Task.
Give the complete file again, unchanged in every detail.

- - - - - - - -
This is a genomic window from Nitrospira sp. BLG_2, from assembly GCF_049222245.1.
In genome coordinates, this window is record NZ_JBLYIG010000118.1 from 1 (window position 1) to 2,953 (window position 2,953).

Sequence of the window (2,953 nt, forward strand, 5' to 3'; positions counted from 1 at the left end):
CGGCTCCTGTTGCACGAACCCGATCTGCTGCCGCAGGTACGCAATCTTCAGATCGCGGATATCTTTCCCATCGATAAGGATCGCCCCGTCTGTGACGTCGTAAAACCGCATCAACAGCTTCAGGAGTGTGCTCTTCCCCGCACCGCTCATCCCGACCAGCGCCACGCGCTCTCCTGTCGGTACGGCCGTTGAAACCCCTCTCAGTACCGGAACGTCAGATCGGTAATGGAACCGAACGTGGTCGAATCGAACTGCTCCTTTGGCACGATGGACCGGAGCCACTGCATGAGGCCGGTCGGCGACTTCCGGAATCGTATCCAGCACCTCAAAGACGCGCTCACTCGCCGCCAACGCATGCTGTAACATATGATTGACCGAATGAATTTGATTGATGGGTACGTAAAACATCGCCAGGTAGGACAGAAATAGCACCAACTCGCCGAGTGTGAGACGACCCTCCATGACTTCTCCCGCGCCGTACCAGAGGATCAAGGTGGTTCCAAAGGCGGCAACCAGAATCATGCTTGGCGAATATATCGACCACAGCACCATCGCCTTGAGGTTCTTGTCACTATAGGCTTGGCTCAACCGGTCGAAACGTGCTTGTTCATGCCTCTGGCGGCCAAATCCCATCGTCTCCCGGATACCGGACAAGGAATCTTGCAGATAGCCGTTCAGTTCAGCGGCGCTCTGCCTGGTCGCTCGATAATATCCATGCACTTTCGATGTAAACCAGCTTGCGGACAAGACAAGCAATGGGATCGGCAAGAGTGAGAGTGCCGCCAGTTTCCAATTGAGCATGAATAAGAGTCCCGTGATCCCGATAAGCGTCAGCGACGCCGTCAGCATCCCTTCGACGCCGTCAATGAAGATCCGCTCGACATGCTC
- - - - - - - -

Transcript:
This is a genomic window from Nitrospira sp. BLG_2, from assembly GCF_049222245.1.
In genome coordinates, this window is record NZ_JBLYIG010000118.1 from 1 (window position 1) to 2,953 (window position 2,953).

Sequence of the window (2,953 nt, forward strand, 5' to 3'; positions counted from 1 at the left end):
CGGCTCCTGTTGCACGAACCCGATCTGCTGCCGCAGGTACGCAATCTTCAGATCGCGGATATCTTTCCCATCGATAAGGATCGCCCCGTCTGTGACGTCGTAAAACCGCATCAACAGCTTCAGGAGTGTGCTCTTCCCCGCACCGCTCATCCCGACCAGCGCCACGCGCTCTCCTGTCGGTACGGCCGTTGAAACCCCTCTCAGTACCGGAACGTCAGATCGGTAATGGAACCGAACGTGGTCGAATCGAACTGCTCCTTTGGCACGATGGACCGGAGCCACTGCATGAGGCCGGTCGGCGACTTCCGGAATCGTATCCAGCACCTCAAAGACGCGCTCACTCGCCGCCAACGCATGCTGTAACATATGATTGACCGAATGAATTTGATTGATGGGTACGTAAAACATCGCCAGGTAGGACAGAAATAGCACCAACTCGCCGAGTGTGAGACGACCCTCCATGACTTCTCCCGCGCCGTACCAGAGGATCAAGGTGGTTCCAAAGGCGGCAACCAGAATCATGCTTGGCGAATATATCGACCACAGCACCATCGCCTTGAGGTTCTTGTCACTATAGGCTTGGCTCAACCGGTCGAAACGTGCTTGTTCATGCCTCTGGCGGCCAAATCCCATCGTCTCCCGGATACCGGACAAGGAATCTTGCAGATAGCCGTTCAGTTCAGCGGCGCTCTGCCTGGTCGCTCGATAATATCCATGCACTTTCGATGTAAACCAGCTTGCGGACAAGACAAGCAATGGGATCGGCAAGAGTGAGAGTGCCGCCAGTTTCCAATTGAGCATGAATAAGAGTCCCGTGATCCCGATAAGCGTCAGCGACGCCGTCAGCATCCCTTCGACGCCGTCAATGAAGATCCGCTCGACATGCTC